The Daily Telegraph
‘Disturbing’ rise in child vapers as one in 10 uses e-cigarettes
ALMOST one in 10 children now vapes, NHS figures show.
The official statistics show 9 per cent of school pupils aged between 11 and 15 are regularly or occasionally vaping, up from 6 per cent in 2018.
Doctors said the rise was “disturbing” and raised concerns about a new generation hooked on nicotine.
They said children were being targeted by companies with “bright packaging, exotic flavours and enticing names”.
The figures from NHS Digital, after a survey of more than 9,000 children, show the likelihood of using e-cigarettes rises sharply with age with almost one in five 15-year-olds vaping.
The steepest trend was seen in teenage girls, with 21 per cent of female 15-year-olds vaping, up from 10 per cent in 2018.
However, the figures show a decline in smoking. Just 3 per cent of those aged 11 to 15 were smokers, down from 5 per cent in 2018.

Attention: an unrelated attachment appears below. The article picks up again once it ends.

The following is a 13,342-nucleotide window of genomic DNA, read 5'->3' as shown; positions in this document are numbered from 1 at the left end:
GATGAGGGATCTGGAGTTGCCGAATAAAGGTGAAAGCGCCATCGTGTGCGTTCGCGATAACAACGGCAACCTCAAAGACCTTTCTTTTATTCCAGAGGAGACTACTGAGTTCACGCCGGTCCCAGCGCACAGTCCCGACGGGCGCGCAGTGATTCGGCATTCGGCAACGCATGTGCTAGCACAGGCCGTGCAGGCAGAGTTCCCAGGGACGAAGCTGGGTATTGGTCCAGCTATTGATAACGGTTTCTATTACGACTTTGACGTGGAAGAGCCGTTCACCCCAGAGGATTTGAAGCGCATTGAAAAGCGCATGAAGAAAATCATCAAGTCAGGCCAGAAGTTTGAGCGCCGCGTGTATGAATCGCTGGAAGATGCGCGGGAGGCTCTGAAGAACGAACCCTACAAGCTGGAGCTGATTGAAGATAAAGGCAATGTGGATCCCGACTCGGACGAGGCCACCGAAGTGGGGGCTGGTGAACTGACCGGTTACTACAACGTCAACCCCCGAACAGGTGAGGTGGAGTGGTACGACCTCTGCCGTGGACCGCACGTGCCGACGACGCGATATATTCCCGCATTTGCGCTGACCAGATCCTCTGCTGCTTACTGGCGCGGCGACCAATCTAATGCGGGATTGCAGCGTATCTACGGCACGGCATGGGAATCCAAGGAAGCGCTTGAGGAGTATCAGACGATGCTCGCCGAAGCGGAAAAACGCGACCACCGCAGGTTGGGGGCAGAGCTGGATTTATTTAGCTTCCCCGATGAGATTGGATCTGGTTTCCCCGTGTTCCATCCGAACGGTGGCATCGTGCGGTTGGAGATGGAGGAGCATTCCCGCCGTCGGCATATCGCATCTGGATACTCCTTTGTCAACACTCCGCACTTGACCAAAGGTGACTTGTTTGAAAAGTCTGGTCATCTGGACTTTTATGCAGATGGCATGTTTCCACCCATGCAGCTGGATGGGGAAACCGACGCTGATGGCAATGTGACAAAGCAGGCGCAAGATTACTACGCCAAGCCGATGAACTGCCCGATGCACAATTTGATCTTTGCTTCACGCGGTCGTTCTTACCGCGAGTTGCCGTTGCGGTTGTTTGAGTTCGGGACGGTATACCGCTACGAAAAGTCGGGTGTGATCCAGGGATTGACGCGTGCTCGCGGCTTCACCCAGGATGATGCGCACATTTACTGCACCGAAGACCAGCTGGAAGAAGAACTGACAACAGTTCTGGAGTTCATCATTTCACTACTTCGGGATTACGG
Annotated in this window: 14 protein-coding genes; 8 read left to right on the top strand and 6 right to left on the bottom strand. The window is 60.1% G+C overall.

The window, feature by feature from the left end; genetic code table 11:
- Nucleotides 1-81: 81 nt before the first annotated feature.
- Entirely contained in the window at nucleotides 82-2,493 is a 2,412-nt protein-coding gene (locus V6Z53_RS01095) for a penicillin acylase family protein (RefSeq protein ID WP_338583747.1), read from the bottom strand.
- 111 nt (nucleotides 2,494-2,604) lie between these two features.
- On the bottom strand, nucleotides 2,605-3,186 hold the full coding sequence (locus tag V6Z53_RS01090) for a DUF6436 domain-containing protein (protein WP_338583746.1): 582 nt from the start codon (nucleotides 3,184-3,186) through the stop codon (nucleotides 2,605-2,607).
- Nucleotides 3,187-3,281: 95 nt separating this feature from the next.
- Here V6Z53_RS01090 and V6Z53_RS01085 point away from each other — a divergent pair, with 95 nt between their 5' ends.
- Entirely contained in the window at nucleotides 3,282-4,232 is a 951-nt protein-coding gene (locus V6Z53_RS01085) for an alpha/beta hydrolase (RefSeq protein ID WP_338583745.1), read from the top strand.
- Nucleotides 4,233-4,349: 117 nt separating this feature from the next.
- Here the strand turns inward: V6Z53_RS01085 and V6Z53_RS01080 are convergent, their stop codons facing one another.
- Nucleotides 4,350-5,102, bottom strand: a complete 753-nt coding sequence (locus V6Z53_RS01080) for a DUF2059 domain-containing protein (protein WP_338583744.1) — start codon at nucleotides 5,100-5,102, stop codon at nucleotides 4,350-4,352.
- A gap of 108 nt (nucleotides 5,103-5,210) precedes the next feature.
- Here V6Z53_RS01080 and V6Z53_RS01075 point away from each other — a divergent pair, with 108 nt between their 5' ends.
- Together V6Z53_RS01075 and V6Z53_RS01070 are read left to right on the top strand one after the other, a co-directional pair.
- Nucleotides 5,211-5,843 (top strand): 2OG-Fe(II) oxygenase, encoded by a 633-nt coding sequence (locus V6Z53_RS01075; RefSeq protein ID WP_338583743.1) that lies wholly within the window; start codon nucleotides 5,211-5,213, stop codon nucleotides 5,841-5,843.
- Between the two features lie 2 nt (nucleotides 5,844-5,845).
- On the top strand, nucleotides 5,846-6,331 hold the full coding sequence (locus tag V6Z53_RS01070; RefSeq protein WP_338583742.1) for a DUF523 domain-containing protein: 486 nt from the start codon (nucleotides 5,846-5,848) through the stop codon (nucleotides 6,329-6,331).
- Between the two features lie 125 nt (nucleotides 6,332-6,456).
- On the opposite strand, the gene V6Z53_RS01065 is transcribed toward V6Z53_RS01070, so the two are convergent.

A leading children’s doctor said he was “deeply disturbed” by the rise in children and young people picking up e-cigarettes.
Dr Mike Mckean, consultant paediatrician specialising in respiratory illnesses, said children are being “targeted by e-cigarette companies with bright packaging, exotic flavours and enticing names” and without action “we run the risk of having generations of children addicted to nicotine”.
Earlier this year a study by Action on Smoking and Health (Ash) found that many young vapers were being influenced by social media sites, such as Tiktok and Instagram.
The study found that children were increasingly drawn to newer, disposable e-cigarettes that cost about £5 each and come in a wide range of fruity flavours.
Prof Ann Mcneill, professor of tobacco addiction at King’s College London and author of a forthcoming government evidence review of e-cigarettes, said: “The rise in youth vaping is concerning and we need to understand what lies behind this, such as packaging, accessibility, taste or addictiveness.
“Our response must be proportionate however, given smoking is a much bigger risk. The Government should ensure existing laws are enforced and identify where regulations could be extended.”
The NHS survey also found 6 per cent of pupils said they usually drank alcohol at least once a week, which is unchanged from 2018.